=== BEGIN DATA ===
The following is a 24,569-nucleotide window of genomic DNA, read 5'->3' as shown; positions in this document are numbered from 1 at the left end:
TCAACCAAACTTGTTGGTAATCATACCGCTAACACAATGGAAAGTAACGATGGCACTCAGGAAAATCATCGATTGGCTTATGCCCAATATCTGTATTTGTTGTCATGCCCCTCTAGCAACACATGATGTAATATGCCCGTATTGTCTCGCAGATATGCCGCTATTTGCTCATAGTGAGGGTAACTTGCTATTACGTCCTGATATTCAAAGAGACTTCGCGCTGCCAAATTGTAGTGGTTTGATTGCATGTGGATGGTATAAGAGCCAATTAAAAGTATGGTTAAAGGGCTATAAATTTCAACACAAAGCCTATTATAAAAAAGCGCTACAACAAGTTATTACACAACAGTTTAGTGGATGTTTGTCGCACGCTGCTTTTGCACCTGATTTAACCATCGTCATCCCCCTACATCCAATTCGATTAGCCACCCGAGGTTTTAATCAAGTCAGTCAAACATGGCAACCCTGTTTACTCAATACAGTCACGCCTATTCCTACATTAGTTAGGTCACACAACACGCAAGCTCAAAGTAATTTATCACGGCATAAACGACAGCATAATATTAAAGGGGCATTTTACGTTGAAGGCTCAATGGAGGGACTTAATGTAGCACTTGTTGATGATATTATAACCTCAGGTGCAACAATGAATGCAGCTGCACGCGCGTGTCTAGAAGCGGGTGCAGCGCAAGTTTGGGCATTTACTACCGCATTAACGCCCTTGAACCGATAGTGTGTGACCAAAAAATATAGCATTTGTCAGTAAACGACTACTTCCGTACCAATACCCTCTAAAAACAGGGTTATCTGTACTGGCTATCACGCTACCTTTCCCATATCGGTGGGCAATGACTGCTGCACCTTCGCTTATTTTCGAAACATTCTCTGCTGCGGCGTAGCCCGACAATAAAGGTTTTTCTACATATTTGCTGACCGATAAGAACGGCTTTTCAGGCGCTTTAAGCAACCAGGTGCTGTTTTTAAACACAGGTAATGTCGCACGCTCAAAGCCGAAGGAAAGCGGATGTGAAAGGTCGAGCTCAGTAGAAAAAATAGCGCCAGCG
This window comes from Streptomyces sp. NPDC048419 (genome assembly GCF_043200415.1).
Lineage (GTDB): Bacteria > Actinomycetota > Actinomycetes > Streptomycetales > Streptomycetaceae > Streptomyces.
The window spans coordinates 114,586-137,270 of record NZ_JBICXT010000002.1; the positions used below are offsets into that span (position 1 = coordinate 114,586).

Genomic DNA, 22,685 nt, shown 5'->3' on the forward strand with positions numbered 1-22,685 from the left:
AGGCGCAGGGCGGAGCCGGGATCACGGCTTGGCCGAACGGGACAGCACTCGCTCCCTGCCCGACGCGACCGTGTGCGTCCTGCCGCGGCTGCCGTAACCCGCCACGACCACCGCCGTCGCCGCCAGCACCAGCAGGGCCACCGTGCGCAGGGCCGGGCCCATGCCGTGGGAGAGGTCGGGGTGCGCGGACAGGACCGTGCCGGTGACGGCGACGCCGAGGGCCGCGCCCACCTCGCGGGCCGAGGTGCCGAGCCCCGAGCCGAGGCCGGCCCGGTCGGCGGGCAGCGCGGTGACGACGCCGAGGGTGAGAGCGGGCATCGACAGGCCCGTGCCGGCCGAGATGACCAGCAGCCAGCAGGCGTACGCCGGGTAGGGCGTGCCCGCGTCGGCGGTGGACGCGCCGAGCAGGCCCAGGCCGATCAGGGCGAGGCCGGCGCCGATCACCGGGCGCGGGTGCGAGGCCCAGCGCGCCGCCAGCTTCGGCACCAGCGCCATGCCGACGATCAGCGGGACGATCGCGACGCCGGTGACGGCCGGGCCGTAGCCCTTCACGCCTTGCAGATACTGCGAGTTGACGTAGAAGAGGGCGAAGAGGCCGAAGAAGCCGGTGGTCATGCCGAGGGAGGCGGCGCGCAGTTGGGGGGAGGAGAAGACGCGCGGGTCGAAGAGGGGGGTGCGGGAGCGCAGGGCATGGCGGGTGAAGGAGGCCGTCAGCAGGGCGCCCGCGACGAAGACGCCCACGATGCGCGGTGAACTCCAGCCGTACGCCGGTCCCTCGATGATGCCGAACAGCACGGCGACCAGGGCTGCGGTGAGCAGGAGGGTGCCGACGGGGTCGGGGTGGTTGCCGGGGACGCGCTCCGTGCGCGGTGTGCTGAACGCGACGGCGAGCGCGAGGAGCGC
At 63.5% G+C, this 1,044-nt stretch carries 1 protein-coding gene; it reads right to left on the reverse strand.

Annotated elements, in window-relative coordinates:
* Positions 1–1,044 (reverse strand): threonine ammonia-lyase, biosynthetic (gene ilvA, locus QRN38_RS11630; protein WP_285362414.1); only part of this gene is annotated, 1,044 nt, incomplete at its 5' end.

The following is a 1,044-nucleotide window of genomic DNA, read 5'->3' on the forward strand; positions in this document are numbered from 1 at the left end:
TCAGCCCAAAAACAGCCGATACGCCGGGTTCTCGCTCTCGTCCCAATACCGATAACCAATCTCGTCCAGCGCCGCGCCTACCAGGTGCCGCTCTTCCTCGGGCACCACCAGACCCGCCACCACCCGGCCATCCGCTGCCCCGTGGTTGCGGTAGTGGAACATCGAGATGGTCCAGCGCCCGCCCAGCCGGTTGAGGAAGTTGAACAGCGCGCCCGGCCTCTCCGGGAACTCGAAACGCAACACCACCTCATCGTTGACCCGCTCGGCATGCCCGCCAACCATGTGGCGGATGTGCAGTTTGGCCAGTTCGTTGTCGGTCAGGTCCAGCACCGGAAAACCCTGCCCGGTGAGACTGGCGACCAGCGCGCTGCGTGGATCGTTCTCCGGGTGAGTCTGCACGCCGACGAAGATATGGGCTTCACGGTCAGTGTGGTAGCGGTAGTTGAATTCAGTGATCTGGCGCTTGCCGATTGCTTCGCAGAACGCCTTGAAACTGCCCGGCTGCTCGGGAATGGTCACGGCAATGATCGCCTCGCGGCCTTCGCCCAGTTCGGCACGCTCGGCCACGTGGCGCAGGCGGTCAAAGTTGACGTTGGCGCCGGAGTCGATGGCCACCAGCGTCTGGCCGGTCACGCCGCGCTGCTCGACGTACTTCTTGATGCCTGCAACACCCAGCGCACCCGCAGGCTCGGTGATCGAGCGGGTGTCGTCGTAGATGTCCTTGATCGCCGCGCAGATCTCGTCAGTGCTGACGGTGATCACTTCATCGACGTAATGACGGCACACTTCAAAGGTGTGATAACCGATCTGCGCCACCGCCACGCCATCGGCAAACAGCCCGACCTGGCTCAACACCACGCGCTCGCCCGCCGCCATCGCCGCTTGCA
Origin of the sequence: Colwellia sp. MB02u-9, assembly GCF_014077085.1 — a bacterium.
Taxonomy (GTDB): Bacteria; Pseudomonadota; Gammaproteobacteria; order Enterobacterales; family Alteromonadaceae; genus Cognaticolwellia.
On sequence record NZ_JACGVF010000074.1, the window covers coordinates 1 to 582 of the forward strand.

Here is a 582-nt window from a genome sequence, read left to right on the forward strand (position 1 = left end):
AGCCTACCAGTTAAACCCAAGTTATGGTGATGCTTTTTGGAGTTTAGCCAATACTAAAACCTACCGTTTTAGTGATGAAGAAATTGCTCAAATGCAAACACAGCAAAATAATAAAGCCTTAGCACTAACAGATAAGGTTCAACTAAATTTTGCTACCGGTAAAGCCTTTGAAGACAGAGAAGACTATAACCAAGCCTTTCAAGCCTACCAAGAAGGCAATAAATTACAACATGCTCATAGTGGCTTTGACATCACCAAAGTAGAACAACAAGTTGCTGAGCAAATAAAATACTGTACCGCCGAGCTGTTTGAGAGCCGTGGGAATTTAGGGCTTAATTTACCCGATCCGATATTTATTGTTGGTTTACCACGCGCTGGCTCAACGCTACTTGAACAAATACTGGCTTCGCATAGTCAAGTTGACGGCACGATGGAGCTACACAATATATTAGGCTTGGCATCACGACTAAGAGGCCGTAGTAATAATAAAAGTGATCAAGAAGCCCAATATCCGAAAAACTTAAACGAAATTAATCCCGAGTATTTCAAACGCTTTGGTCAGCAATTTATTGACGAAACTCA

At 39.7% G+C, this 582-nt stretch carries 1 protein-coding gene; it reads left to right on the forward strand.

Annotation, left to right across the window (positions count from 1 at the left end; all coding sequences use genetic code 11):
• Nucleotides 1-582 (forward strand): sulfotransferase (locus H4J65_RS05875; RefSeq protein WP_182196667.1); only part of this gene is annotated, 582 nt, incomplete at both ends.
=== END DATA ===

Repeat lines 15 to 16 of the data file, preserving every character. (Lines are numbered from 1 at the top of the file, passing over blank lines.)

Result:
On sequence record NZ_JACGVF010000074.1, the window covers coordinates 1 to 582 of the forward strand.

Here is a 582-nt window from a genome sequence, read left to right on the forward strand (position 1 = left end):